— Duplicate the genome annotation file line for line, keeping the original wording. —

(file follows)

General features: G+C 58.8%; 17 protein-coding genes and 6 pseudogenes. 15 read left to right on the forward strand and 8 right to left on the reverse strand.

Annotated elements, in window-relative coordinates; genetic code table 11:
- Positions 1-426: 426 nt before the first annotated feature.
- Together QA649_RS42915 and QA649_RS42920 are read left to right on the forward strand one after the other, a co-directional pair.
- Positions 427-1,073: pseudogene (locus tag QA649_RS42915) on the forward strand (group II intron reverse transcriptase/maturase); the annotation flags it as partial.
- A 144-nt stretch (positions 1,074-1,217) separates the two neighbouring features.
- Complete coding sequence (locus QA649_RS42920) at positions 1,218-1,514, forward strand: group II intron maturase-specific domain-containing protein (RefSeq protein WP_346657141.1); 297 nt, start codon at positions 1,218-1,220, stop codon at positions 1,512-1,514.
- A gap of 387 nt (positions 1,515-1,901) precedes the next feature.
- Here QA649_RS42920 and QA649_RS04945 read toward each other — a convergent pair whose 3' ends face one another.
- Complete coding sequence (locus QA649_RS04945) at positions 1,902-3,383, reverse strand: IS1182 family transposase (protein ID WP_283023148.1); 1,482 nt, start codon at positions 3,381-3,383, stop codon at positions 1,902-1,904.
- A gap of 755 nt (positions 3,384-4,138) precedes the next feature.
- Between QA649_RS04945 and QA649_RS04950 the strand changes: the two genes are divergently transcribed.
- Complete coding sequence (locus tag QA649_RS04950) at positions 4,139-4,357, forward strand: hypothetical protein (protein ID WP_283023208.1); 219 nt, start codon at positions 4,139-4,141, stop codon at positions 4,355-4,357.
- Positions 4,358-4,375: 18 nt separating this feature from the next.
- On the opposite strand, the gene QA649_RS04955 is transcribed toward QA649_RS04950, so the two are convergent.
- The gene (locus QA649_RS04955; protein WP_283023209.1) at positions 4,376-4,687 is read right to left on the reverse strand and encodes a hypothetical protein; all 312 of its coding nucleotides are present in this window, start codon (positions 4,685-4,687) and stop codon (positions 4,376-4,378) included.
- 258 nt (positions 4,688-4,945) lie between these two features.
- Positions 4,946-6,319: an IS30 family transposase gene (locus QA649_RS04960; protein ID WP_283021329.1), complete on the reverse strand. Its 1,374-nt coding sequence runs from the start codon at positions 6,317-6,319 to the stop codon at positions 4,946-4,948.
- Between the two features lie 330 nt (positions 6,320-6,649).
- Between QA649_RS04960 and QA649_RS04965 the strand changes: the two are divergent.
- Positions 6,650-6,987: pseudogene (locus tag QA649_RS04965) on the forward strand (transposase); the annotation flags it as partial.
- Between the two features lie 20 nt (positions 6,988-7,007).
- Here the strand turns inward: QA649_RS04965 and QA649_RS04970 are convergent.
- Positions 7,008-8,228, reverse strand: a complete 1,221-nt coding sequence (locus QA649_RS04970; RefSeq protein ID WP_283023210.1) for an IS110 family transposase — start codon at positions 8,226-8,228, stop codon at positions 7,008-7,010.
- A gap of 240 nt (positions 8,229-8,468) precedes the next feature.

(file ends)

General features: G+C 58.8%; 17 protein-coding genes and 6 pseudogenes. 15 read left to right on the forward strand and 8 right to left on the reverse strand.

Annotated elements, in window-relative coordinates; genetic code table 11:
- Positions 1-426: 426 nt before the first annotated feature.
- Together QA649_RS42915 and QA649_RS42920 are read left to right on the forward strand one after the other, a co-directional pair.
- Positions 427-1,073: pseudogene (locus tag QA649_RS42915) on the forward strand (group II intron reverse transcriptase/maturase); the annotation flags it as partial.
- A 144-nt stretch (positions 1,074-1,217) separates the two neighbouring features.
- Complete coding sequence (locus QA649_RS42920) at positions 1,218-1,514, forward strand: group II intron maturase-specific domain-containing protein (RefSeq protein WP_346657141.1); 297 nt, start codon at positions 1,218-1,220, stop codon at positions 1,512-1,514.
- A gap of 387 nt (positions 1,515-1,901) precedes the next feature.
- Here QA649_RS42920 and QA649_RS04945 read toward each other — a convergent pair whose 3' ends face one another.
- Complete coding sequence (locus QA649_RS04945) at positions 1,902-3,383, reverse strand: IS1182 family transposase (protein ID WP_283023148.1); 1,482 nt, start codon at positions 3,381-3,383, stop codon at positions 1,902-1,904.
- A gap of 755 nt (positions 3,384-4,138) precedes the next feature.
- Between QA649_RS04945 and QA649_RS04950 the strand changes: the two genes are divergently transcribed.
- Complete coding sequence (locus tag QA649_RS04950) at positions 4,139-4,357, forward strand: hypothetical protein (protein ID WP_283023208.1); 219 nt, start codon at positions 4,139-4,141, stop codon at positions 4,355-4,357.
- Positions 4,358-4,375: 18 nt separating this feature from the next.
- On the opposite strand, the gene QA649_RS04955 is transcribed toward QA649_RS04950, so the two are convergent.
- The gene (locus QA649_RS04955; protein WP_283023209.1) at positions 4,376-4,687 is read right to left on the reverse strand and encodes a hypothetical protein; all 312 of its coding nucleotides are present in this window, start codon (positions 4,685-4,687) and stop codon (positions 4,376-4,378) included.
- 258 nt (positions 4,688-4,945) lie between these two features.
- Positions 4,946-6,319: an IS30 family transposase gene (locus QA649_RS04960; protein ID WP_283021329.1), complete on the reverse strand. Its 1,374-nt coding sequence runs from the start codon at positions 6,317-6,319 to the stop codon at positions 4,946-4,948.
- Between the two features lie 330 nt (positions 6,320-6,649).
- Between QA649_RS04960 and QA649_RS04965 the strand changes: the two are divergent.
- Positions 6,650-6,987: pseudogene (locus tag QA649_RS04965) on the forward strand (transposase); the annotation flags it as partial.
- Between the two features lie 20 nt (positions 6,988-7,007).
- Here the strand turns inward: QA649_RS04965 and QA649_RS04970 are convergent.
- Positions 7,008-8,228, reverse strand: a complete 1,221-nt coding sequence (locus QA649_RS04970; RefSeq protein ID WP_283023210.1) for an IS110 family transposase — start codon at positions 8,226-8,228, stop codon at positions 7,008-7,010.
- A gap of 240 nt (positions 8,229-8,468) precedes the next feature.